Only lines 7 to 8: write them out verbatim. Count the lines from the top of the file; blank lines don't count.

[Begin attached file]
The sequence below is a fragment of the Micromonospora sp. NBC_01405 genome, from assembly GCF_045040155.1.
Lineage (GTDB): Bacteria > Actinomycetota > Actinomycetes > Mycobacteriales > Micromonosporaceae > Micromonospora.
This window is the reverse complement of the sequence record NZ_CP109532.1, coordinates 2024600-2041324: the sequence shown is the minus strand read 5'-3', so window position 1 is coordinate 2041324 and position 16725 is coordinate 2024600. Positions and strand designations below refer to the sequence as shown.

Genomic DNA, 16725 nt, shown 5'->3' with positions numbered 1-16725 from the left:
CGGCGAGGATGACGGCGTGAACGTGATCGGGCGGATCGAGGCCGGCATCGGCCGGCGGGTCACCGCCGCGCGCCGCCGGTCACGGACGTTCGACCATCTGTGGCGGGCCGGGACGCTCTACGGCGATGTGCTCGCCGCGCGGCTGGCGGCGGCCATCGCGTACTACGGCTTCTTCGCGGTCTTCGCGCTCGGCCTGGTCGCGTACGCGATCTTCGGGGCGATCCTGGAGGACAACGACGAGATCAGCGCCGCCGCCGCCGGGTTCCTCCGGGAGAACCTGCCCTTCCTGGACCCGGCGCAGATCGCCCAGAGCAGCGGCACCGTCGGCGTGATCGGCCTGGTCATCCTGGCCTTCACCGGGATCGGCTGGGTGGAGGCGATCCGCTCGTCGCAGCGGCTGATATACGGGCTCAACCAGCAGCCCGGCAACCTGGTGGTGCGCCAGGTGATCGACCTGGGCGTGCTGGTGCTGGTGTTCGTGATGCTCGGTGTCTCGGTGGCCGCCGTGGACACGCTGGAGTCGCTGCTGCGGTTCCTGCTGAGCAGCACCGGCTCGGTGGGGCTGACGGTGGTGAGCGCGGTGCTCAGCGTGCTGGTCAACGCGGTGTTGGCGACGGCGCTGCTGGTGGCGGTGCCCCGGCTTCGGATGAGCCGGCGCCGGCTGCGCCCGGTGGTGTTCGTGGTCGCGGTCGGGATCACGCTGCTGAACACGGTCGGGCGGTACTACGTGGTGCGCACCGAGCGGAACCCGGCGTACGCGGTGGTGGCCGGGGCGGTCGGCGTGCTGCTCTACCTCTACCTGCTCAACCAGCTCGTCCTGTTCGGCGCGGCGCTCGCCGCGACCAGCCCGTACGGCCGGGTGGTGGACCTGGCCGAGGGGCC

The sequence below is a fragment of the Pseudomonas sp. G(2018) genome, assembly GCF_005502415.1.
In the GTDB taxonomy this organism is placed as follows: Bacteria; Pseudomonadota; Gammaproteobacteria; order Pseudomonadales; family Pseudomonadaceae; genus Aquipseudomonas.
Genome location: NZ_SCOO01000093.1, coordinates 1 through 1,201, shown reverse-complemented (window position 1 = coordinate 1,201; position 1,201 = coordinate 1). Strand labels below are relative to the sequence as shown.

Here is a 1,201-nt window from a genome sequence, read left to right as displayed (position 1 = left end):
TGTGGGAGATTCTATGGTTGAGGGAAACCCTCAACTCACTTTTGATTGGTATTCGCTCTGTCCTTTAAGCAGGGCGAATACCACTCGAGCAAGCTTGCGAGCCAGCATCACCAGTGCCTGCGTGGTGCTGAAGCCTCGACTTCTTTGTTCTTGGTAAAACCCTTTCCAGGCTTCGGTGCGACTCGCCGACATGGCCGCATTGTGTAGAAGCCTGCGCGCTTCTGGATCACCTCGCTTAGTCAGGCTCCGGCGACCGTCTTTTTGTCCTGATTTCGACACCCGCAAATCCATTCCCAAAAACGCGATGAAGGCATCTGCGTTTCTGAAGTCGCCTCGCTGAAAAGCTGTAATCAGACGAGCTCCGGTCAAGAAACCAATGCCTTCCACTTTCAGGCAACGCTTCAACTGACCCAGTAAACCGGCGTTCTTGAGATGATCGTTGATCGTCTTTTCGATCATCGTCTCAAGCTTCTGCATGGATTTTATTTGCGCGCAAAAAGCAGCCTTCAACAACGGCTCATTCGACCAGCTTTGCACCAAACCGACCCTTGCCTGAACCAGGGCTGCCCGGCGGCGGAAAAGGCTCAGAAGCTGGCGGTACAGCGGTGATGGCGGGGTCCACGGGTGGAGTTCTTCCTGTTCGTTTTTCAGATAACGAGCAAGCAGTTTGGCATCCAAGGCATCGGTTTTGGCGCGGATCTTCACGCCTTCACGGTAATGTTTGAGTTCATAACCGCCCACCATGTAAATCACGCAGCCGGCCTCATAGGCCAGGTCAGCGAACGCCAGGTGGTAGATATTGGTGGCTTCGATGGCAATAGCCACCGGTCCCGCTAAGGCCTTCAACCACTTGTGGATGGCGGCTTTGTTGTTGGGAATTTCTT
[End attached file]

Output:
In the GTDB taxonomy this organism is placed as follows: Bacteria; Pseudomonadota; Gammaproteobacteria; order Pseudomonadales; family Pseudomonadaceae; genus Aquipseudomonas.
Genome location: NZ_SCOO01000093.1, coordinates 1 through 1,201, shown reverse-complemented (window position 1 = coordinate 1,201; position 1,201 = coordinate 1). Strand labels below are relative to the sequence as shown.